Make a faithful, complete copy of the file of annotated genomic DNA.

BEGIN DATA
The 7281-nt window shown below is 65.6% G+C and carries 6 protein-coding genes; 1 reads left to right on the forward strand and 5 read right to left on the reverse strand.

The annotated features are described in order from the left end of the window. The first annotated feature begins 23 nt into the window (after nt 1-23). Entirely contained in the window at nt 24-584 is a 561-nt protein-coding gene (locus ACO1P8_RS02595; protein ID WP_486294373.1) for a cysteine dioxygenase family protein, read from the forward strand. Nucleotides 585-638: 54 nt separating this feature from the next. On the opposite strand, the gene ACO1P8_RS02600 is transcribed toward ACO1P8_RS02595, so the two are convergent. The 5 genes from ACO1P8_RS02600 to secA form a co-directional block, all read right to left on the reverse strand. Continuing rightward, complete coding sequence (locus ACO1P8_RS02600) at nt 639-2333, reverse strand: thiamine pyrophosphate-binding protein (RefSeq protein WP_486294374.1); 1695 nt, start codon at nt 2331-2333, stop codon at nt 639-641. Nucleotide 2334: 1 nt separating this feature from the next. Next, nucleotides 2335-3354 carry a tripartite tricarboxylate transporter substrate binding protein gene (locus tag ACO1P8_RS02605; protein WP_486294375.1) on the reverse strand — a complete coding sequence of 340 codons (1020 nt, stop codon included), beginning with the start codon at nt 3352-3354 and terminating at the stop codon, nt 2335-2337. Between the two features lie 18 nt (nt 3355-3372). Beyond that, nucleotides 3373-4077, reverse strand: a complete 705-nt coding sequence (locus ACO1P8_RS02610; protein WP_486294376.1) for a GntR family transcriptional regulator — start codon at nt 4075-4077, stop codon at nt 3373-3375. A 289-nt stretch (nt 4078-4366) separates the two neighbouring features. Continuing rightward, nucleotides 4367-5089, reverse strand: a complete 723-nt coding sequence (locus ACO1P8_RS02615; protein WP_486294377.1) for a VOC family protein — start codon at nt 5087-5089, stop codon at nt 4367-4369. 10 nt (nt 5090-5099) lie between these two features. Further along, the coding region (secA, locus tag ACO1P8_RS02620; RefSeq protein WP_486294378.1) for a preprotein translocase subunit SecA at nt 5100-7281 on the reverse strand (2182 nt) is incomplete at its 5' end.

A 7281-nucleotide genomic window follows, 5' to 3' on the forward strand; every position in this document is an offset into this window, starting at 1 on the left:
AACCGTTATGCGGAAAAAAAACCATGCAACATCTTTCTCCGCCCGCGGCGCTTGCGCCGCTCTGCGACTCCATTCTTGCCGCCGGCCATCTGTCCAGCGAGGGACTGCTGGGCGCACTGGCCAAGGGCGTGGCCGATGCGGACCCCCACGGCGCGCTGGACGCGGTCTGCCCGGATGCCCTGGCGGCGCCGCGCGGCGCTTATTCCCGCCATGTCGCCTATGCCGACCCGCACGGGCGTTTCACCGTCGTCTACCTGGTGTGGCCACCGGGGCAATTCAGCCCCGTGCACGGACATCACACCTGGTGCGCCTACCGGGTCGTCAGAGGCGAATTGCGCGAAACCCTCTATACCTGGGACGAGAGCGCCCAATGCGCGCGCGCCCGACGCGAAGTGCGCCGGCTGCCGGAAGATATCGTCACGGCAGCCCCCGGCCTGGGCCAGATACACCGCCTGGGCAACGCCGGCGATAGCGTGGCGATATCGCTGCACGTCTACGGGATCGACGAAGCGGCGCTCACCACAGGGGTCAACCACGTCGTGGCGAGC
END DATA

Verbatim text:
The 7281-nt window shown below is 65.6% G+C and carries 6 protein-coding genes; 1 reads left to right on the forward strand and 5 read right to left on the reverse strand.

The annotated features are described in order from the left end of the window. The first annotated feature begins 23 nt into the window (after nt 1-23). Entirely contained in the window at nt 24-584 is a 561-nt protein-coding gene (locus ACO1P8_RS02595; protein ID WP_486294373.1) for a cysteine dioxygenase family protein, read from the forward strand. Nucleotides 585-638: 54 nt separating this feature from the next. On the opposite strand, the gene ACO1P8_RS02600 is transcribed toward ACO1P8_RS02595, so the two are convergent. The 5 genes from ACO1P8_RS02600 to secA form a co-directional block, all read right to left on the reverse strand. Continuing rightward, complete coding sequence (locus ACO1P8_RS02600) at nt 639-2333, reverse strand: thiamine pyrophosphate-binding protein (RefSeq protein WP_486294374.1); 1695 nt, start codon at nt 2331-2333, stop codon at nt 639-641. Nucleotide 2334: 1 nt separating this feature from the next. Next, nucleotides 2335-3354 carry a tripartite tricarboxylate transporter substrate binding protein gene (locus tag ACO1P8_RS02605; protein WP_486294375.1) on the reverse strand — a complete coding sequence of 340 codons (1020 nt, stop codon included), beginning with the start codon at nt 3352-3354 and terminating at the stop codon, nt 2335-2337. Between the two features lie 18 nt (nt 3355-3372). Beyond that, nucleotides 3373-4077, reverse strand: a complete 705-nt coding sequence (locus ACO1P8_RS02610; protein WP_486294376.1) for a GntR family transcriptional regulator — start codon at nt 4075-4077, stop codon at nt 3373-3375. A 289-nt stretch (nt 4078-4366) separates the two neighbouring features. Continuing rightward, nucleotides 4367-5089, reverse strand: a complete 723-nt coding sequence (locus ACO1P8_RS02615; protein WP_486294377.1) for a VOC family protein — start codon at nt 5087-5089, stop codon at nt 4367-4369. 10 nt (nt 5090-5099) lie between these two features. Further along, the coding region (secA, locus tag ACO1P8_RS02620; RefSeq protein WP_486294378.1) for a preprotein translocase subunit SecA at nt 5100-7281 on the reverse strand (2182 nt) is incomplete at its 5' end.

A 7281-nucleotide genomic window follows, 5' to 3' on the forward strand; every position in this document is an offset into this window, starting at 1 on the left:
AACCGTTATGCGGAAAAAAAACCATGCAACATCTTTCTCCGCCCGCGGCGCTTGCGCCGCTCTGCGACTCCATTCTTGCCGCCGGCCATCTGTCCAGCGAGGGACTGCTGGGCGCACTGGCCAAGGGCGTGGCCGATGCGGACCCCCACGGCGCGCTGGACGCGGTCTGCCCGGATGCCCTGGCGGCGCCGCGCGGCGCTTATTCCCGCCATGTCGCCTATGCCGACCCGCACGGGCGTTTCACCGTCGTCTACCTGGTGTGGCCACCGGGGCAATTCAGCCCCGTGCACGGACATCACACCTGGTGCGCCTACCGGGTCGTCAGAGGCGAATTGCGCGAAACCCTCTATACCTGGGACGAGAGCGCCCAATGCGCGCGCGCCCGACGCGAAGTGCGCCGGCTGCCGGAAGATATCGTCACGGCAGCCCCCGGCCTGGGCCAGATACACCGCCTGGGCAACGCCGGCGATAGCGTGGCGATATCGCTGCACGTCTACGGGATCGACGAAGCGGCGCTCACCACAGGGGTCAACCACGTCGTGGCGAGC